Form elements like a textbox, combo box, checkbox, etc. can bind to elements in a DataSet. Specifically, a textbox can bind to a field which is contained in a table which in turn is contained in a DataSet. Each form element can support one active binding at a time. That is why the bindings are preemptively cleared at the beginning of the CreateBindings method, shown in Listing 15. Also, in order to refresh the data on the form, this method of clearing and re-establishing the bindings proved to be the easiest and most straightforward way of accomplishing the task. Once the bindings are cleared, you add a data binding to each object by specifying the object's property to display the data. For a textbox, the Text property is used to display and update the data. For a checkbox, the Selected property is used for data binding. You could specify the Text property, but then you would see the label text change and you would have no way of writing data back! In each case, you need to specify which DataSet as well as the table and field the data is located. As you'll see, it works like a charm! WriteData and DeleteData Methods

When you click a command button, it invokes one of the form level methods. To review, whenever you pick an item from the Author combo box, the DisplayData method is invoked, which does the work of getting data from the Data Tier Component and binding the data to the various form controls. When you click the Save button, the WriteData method, as shown in Listing 16, is invoked. The Mode property determines whether the Data Tier Component's InsertData or UpdateData method is invoked. Regardless of which method is invoked, the DataSet holding the current and perhaps modified or new author information is passed as a parameter to the respective method. Once the data has been updated, a call is made to the PopulateAuthorCombo and DisplayData methods. Finally, the mode is reset to view, toggling the enabled status of the various form controls. The DeleteData method, as shown in Listing 17, is fairly straightforward. The user is prompted to confirm whether the data should be deleted and, if the user answers yes, the Data Tier Component's DeleteData Method is invoked. Again, the PopulateAuthorCombo and DisplayData methods are invoked. This Delete button is only enabled in view mode, so there is no need to call the ChangeMode method.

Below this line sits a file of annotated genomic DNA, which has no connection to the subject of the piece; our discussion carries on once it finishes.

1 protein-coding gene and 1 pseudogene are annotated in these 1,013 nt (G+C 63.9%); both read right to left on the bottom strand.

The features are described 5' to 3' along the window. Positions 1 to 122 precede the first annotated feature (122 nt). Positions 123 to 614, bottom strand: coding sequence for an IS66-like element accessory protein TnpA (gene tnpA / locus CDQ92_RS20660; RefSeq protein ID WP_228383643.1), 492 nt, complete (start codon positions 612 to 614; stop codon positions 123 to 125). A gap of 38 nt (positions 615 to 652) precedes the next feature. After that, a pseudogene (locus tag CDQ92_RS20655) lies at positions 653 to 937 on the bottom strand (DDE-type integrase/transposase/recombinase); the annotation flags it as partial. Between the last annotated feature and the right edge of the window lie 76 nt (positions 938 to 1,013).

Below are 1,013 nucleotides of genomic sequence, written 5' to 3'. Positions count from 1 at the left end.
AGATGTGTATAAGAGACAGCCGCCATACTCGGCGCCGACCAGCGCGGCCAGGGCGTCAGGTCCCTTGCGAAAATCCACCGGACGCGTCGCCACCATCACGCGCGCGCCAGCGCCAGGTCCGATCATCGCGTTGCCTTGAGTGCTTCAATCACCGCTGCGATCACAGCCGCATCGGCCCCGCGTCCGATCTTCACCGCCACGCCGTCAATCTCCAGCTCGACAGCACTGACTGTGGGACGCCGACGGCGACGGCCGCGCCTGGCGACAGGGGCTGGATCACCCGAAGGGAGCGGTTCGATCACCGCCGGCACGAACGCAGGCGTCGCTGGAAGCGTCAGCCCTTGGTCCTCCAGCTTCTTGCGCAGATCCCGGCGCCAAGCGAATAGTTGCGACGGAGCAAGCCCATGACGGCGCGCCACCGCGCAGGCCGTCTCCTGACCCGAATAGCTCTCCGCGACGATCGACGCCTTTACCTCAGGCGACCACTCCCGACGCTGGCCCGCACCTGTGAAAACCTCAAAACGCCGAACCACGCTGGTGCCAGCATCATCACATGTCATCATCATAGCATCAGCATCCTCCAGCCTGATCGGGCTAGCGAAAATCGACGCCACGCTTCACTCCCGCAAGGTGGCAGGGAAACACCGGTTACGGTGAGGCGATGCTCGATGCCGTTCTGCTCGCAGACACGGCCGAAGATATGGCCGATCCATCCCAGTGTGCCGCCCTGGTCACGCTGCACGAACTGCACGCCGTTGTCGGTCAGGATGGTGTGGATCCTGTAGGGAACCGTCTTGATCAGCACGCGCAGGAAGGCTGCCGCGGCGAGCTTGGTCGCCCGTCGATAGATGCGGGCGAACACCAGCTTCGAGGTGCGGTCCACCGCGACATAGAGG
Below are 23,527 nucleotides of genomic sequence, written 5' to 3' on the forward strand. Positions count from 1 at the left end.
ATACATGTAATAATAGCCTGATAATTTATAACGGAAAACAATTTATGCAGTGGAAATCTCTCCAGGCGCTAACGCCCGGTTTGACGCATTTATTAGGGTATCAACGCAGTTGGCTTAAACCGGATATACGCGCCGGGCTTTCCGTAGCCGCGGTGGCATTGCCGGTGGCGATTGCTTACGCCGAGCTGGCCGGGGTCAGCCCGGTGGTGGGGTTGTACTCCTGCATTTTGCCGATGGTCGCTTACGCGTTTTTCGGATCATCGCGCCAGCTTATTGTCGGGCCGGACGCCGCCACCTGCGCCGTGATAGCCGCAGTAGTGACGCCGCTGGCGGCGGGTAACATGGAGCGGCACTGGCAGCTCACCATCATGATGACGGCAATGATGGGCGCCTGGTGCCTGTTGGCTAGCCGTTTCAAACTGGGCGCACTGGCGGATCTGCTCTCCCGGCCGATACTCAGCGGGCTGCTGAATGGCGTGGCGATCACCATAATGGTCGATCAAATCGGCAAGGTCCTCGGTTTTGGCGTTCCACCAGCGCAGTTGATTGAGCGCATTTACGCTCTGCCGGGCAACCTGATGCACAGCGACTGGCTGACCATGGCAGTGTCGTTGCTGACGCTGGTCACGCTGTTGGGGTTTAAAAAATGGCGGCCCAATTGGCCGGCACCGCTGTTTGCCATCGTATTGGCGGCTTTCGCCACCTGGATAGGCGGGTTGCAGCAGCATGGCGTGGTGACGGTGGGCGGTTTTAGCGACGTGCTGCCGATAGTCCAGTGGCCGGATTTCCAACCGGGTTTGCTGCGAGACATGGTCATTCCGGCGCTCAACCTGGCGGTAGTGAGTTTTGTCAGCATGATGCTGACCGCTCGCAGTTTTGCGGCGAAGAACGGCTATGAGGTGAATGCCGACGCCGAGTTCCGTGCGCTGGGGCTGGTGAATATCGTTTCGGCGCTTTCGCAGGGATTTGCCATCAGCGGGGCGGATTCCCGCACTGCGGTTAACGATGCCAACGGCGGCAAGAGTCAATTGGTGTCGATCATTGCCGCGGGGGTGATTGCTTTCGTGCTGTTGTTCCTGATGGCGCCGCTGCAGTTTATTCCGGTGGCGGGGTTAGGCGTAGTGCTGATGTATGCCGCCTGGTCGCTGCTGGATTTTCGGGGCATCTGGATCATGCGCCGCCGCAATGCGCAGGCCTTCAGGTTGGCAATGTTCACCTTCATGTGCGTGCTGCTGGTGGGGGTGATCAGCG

What About Closing the Form with Pending Changes? In earlier versions of Visual Basic, forms had a QueryUnload event that you could use to trap when the user pressed the Close box on the form toolbar. Like many things, there is a different way of doing the same thing in .NET. Windows forms support a Closing event that enables you to trap when user clicks the Close button. As seen in Listing 18, the form's Mode property is checked and if it is not View, the user is prompted to save or cancel their changes first. The code looks quite a bit different than the equivalent Visual Basic 6 code, but it accomplishes the same job.